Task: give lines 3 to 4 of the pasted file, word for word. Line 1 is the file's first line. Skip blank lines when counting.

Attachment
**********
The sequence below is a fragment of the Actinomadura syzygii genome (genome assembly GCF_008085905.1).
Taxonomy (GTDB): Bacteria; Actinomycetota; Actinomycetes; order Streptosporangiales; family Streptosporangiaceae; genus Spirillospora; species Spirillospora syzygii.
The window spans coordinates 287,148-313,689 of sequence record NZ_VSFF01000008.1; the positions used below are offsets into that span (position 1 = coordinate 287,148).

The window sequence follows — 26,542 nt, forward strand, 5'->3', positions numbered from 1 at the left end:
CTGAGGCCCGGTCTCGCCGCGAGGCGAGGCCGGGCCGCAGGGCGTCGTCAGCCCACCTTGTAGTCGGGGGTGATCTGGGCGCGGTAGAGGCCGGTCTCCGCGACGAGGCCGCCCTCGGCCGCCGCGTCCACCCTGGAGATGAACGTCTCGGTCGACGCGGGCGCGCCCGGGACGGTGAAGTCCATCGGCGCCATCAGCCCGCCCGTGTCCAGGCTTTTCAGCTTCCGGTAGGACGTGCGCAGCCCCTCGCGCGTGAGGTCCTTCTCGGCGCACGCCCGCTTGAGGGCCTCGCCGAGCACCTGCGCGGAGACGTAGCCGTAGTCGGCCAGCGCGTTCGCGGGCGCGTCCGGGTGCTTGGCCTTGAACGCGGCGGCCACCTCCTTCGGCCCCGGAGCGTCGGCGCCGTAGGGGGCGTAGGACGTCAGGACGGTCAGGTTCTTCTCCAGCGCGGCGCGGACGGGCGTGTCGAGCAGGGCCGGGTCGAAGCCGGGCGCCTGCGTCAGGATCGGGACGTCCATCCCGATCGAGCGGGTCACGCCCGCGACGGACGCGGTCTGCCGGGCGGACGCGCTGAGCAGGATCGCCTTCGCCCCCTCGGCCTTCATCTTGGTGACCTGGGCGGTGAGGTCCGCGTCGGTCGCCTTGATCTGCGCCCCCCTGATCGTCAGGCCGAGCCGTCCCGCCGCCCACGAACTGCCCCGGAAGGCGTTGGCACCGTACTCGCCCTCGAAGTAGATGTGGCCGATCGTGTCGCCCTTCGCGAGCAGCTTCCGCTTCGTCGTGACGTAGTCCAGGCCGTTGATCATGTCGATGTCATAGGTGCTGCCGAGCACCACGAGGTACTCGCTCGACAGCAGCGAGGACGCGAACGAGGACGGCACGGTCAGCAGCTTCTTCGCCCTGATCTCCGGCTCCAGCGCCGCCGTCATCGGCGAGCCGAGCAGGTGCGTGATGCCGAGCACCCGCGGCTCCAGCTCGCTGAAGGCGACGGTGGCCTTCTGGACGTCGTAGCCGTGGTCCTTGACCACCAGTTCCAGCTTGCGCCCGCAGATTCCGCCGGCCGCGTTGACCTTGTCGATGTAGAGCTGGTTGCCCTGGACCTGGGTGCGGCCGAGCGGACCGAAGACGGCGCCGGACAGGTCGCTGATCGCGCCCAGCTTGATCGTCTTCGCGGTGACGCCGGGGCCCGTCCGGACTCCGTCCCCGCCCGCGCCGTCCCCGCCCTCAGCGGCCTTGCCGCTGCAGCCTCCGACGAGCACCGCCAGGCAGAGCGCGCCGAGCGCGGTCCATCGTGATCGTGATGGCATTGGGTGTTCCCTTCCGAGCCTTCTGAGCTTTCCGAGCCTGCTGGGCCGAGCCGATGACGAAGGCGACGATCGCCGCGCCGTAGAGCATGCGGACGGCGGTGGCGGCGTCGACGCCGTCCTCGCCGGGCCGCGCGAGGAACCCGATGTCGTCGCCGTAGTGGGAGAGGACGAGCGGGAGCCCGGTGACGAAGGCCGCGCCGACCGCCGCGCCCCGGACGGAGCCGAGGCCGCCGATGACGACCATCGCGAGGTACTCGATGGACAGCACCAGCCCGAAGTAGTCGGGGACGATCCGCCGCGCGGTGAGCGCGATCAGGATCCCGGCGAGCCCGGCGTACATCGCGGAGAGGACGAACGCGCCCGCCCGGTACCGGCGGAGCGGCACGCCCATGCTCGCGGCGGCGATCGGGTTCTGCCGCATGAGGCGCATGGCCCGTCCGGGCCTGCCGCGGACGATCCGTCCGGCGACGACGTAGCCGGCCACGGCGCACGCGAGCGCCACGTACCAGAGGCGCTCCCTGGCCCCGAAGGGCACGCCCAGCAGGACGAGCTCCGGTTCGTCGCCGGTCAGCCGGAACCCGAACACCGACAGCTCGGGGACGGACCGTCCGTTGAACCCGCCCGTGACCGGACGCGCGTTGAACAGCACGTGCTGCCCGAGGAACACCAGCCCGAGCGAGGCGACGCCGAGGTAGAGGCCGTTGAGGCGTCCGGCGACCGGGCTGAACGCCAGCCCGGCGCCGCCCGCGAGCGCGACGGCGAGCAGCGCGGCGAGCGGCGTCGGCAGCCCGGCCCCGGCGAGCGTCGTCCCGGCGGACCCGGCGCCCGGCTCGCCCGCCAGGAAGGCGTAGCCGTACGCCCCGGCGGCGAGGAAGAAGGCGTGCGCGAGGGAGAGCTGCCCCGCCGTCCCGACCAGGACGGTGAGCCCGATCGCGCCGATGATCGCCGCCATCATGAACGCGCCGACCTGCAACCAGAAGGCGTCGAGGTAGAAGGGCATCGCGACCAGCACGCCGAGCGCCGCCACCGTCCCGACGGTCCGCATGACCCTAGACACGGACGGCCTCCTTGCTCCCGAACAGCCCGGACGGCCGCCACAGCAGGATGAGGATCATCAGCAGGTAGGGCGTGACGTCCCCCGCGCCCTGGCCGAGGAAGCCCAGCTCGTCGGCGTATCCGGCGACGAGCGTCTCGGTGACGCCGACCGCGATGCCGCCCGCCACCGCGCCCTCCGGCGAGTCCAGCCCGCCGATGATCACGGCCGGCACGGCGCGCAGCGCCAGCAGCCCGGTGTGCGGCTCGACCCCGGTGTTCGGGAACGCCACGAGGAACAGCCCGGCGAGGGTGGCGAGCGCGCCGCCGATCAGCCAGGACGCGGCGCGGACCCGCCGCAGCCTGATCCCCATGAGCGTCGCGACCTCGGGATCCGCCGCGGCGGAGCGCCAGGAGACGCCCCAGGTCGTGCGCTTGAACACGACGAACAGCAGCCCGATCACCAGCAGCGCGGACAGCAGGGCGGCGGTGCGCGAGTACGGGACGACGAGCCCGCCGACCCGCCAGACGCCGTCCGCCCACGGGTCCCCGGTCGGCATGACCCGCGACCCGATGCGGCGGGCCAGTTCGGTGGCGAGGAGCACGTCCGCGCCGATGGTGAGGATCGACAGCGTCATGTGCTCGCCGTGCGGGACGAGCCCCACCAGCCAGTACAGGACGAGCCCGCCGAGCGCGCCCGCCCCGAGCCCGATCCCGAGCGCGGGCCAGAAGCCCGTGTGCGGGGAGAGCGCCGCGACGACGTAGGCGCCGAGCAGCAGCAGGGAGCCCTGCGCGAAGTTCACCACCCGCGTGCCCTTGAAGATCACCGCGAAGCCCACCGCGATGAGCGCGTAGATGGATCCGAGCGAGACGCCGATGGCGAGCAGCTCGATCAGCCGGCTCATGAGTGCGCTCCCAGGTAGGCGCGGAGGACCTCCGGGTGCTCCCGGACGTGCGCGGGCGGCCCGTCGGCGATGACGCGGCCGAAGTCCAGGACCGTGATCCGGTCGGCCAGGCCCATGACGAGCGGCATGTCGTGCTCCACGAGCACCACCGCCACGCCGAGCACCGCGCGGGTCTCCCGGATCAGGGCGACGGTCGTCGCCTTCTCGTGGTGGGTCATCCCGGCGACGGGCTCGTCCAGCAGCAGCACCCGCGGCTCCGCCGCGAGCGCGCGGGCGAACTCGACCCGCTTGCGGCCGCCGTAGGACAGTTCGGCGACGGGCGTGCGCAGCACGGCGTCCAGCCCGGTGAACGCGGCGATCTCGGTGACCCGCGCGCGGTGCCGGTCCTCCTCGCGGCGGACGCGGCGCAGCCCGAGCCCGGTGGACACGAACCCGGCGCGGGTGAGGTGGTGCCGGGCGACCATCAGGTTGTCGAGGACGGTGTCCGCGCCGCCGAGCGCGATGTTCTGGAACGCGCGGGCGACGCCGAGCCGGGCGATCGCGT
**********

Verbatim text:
The window spans coordinates 287,148-313,689 of sequence record NZ_VSFF01000008.1; the positions used below are offsets into that span (position 1 = coordinate 287,148).

The window sequence follows — 26,542 nt, forward strand, 5'->3', positions numbered from 1 at the left end: